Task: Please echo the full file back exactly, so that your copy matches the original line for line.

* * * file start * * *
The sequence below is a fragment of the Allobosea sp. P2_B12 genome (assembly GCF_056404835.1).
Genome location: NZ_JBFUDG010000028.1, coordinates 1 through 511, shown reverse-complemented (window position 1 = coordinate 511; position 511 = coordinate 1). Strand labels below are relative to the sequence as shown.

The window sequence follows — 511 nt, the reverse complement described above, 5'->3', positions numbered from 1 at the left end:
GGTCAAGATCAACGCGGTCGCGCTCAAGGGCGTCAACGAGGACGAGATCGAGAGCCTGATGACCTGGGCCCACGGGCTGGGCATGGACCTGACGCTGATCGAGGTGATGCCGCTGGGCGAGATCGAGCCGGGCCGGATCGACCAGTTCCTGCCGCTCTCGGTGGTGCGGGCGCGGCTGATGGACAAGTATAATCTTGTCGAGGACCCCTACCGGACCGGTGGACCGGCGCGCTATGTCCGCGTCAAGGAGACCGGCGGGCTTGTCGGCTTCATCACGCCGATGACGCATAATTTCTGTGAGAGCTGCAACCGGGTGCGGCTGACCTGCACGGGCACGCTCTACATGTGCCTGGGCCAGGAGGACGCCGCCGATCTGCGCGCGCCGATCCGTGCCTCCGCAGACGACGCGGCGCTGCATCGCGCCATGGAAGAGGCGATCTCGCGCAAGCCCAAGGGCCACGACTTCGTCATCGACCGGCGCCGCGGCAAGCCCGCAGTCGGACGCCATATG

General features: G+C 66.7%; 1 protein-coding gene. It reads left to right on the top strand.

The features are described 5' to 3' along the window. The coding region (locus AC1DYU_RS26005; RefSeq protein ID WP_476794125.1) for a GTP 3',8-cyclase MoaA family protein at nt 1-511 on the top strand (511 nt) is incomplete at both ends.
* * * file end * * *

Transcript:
The sequence below is a fragment of the Allobosea sp. P2_B12 genome (assembly GCF_056404835.1).
Genome location: NZ_JBFUDG010000028.1, coordinates 1 through 511, shown reverse-complemented (window position 1 = coordinate 511; position 511 = coordinate 1). Strand labels below are relative to the sequence as shown.

The window sequence follows — 511 nt, the reverse complement described above, 5'->3', positions numbered from 1 at the left end:
GGTCAAGATCAACGCGGTCGCGCTCAAGGGCGTCAACGAGGACGAGATCGAGAGCCTGATGACCTGGGCCCACGGGCTGGGCATGGACCTGACGCTGATCGAGGTGATGCCGCTGGGCGAGATCGAGCCGGGCCGGATCGACCAGTTCCTGCCGCTCTCGGTGGTGCGGGCGCGGCTGATGGACAAGTATAATCTTGTCGAGGACCCCTACCGGACCGGTGGACCGGCGCGCTATGTCCGCGTCAAGGAGACCGGCGGGCTTGTCGGCTTCATCACGCCGATGACGCATAATTTCTGTGAGAGCTGCAACCGGGTGCGGCTGACCTGCACGGGCACGCTCTACATGTGCCTGGGCCAGGAGGACGCCGCCGATCTGCGCGCGCCGATCCGTGCCTCCGCAGACGACGCGGCGCTGCATCGCGCCATGGAAGAGGCGATCTCGCGCAAGCCCAAGGGCCACGACTTCGTCATCGACCGGCGCCGCGGCAAGCCCGCAGTCGGACGCCATATG

General features: G+C 66.7%; 1 protein-coding gene. It reads left to right on the top strand.

The features are described 5' to 3' along the window. The coding region (locus AC1DYU_RS26005; RefSeq protein ID WP_476794125.1) for a GTP 3',8-cyclase MoaA family protein at nt 1-511 on the top strand (511 nt) is incomplete at both ends.